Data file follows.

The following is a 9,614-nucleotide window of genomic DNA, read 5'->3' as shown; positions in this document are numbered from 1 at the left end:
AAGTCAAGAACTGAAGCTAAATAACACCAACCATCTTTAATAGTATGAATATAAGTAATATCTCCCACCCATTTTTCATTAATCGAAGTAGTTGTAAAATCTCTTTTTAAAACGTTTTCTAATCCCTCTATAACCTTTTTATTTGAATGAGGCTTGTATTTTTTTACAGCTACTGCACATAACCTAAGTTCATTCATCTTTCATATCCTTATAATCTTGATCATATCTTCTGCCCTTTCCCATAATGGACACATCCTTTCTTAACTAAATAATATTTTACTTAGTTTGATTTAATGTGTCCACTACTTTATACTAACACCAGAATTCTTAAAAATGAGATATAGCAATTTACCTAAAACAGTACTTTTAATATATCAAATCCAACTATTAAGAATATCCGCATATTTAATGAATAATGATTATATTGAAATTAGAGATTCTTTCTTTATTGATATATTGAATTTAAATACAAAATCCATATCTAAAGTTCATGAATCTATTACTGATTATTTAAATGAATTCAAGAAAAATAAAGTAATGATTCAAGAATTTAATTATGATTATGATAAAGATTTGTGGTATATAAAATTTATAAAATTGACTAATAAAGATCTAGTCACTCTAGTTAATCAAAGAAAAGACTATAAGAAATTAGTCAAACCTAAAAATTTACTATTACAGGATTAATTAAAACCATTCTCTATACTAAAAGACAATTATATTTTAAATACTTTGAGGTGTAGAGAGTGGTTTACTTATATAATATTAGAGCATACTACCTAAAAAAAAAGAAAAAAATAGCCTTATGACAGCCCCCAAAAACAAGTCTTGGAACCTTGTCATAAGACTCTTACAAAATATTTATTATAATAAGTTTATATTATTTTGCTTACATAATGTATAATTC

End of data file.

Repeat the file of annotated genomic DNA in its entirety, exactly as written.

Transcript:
The following is a 9,614-nucleotide window of genomic DNA, read 5'->3' as shown; positions in this document are numbered from 1 at the left end:
AAGTCAAGAACTGAAGCTAAATAACACCAACCATCTTTAATAGTATGAATATAAGTAATATCTCCCACCCATTTTTCATTAATCGAAGTAGTTGTAAAATCTCTTTTTAAAACGTTTTCTAATCCCTCTATAACCTTTTTATTTGAATGAGGCTTGTATTTTTTTACAGCTACTGCACATAACCTAAGTTCATTCATCTTTCATATCCTTATAATCTTGATCATATCTTCTGCCCTTTCCCATAATGGACACATCCTTTCTTAACTAAATAATATTTTACTTAGTTTGATTTAATGTGTCCACTACTTTATACTAACACCAGAATTCTTAAAAATGAGATATAGCAATTTACCTAAAACAGTACTTTTAATATATCAAATCCAACTATTAAGAATATCCGCATATTTAATGAATAATGATTATATTGAAATTAGAGATTCTTTCTTTATTGATATATTGAATTTAAATACAAAATCCATATCTAAAGTTCATGAATCTATTACTGATTATTTAAATGAATTCAAGAAAAATAAAGTAATGATTCAAGAATTTAATTATGATTATGATAAAGATTTGTGGTATATAAAATTTATAAAATTGACTAATAAAGATCTAGTCACTCTAGTTAATCAAAGAAAAGACTATAAGAAATTAGTCAAACCTAAAAATTTACTATTACAGGATTAATTAAAACCATTCTCTATACTAAAAGACAATTATATTTTAAATACTTTGAGGTGTAGAGAGTGGTTTACTTATATAATATTAGAGCATACTACCTAAAAAAAAAGAAAAAAATAGCCTTATGACAGCCCCCAAAAACAAGTCTTGGAACCTTGTCATAAGACTCTTACAAAATATTTATTATAATAAGTTTATATTATTTTGCTTACATAATGTATAATTC